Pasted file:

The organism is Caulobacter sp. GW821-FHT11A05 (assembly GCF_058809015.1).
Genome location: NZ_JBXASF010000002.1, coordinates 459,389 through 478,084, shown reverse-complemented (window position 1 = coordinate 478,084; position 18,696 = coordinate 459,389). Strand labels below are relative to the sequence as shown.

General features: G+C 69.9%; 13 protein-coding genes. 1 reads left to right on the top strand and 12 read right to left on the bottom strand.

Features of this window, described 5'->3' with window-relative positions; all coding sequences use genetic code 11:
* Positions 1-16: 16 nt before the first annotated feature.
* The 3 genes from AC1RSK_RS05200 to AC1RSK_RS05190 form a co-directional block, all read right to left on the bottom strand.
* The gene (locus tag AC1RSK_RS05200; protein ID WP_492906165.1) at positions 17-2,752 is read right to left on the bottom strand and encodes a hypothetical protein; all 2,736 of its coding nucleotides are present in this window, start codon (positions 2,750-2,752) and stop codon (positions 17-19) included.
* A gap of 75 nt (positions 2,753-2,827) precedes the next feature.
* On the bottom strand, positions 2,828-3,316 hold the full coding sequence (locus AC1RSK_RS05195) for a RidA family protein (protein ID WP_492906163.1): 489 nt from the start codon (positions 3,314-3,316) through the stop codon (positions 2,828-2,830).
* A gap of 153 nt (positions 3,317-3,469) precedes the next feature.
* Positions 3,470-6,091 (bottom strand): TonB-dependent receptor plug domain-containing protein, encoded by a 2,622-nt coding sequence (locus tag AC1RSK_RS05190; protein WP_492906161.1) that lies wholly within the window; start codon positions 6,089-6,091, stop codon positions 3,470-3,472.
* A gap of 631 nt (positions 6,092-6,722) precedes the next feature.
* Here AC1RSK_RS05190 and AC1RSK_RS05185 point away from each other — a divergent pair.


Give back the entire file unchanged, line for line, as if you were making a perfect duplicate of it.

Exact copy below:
The organism is Caulobacter sp. GW821-FHT11A05 (assembly GCF_058809015.1).
Genome location: NZ_JBXASF010000002.1, coordinates 459,389 through 478,084, shown reverse-complemented (window position 1 = coordinate 478,084; position 18,696 = coordinate 459,389). Strand labels below are relative to the sequence as shown.

General features: G+C 69.9%; 13 protein-coding genes. 1 reads left to right on the top strand and 12 read right to left on the bottom strand.

Features of this window, described 5'->3' with window-relative positions; all coding sequences use genetic code 11:
* Positions 1-16: 16 nt before the first annotated feature.
* The 3 genes from AC1RSK_RS05200 to AC1RSK_RS05190 form a co-directional block, all read right to left on the bottom strand.
* The gene (locus tag AC1RSK_RS05200; protein ID WP_492906165.1) at positions 17-2,752 is read right to left on the bottom strand and encodes a hypothetical protein; all 2,736 of its coding nucleotides are present in this window, start codon (positions 2,750-2,752) and stop codon (positions 17-19) included.
* A gap of 75 nt (positions 2,753-2,827) precedes the next feature.
* On the bottom strand, positions 2,828-3,316 hold the full coding sequence (locus AC1RSK_RS05195) for a RidA family protein (protein ID WP_492906163.1): 489 nt from the start codon (positions 3,314-3,316) through the stop codon (positions 2,828-2,830).
* A gap of 153 nt (positions 3,317-3,469) precedes the next feature.
* Positions 3,470-6,091 (bottom strand): TonB-dependent receptor plug domain-containing protein, encoded by a 2,622-nt coding sequence (locus tag AC1RSK_RS05190; protein WP_492906161.1) that lies wholly within the window; start codon positions 6,089-6,091, stop codon positions 3,470-3,472.
* A gap of 631 nt (positions 6,092-6,722) precedes the next feature.
* Here AC1RSK_RS05190 and AC1RSK_RS05185 point away from each other — a divergent pair.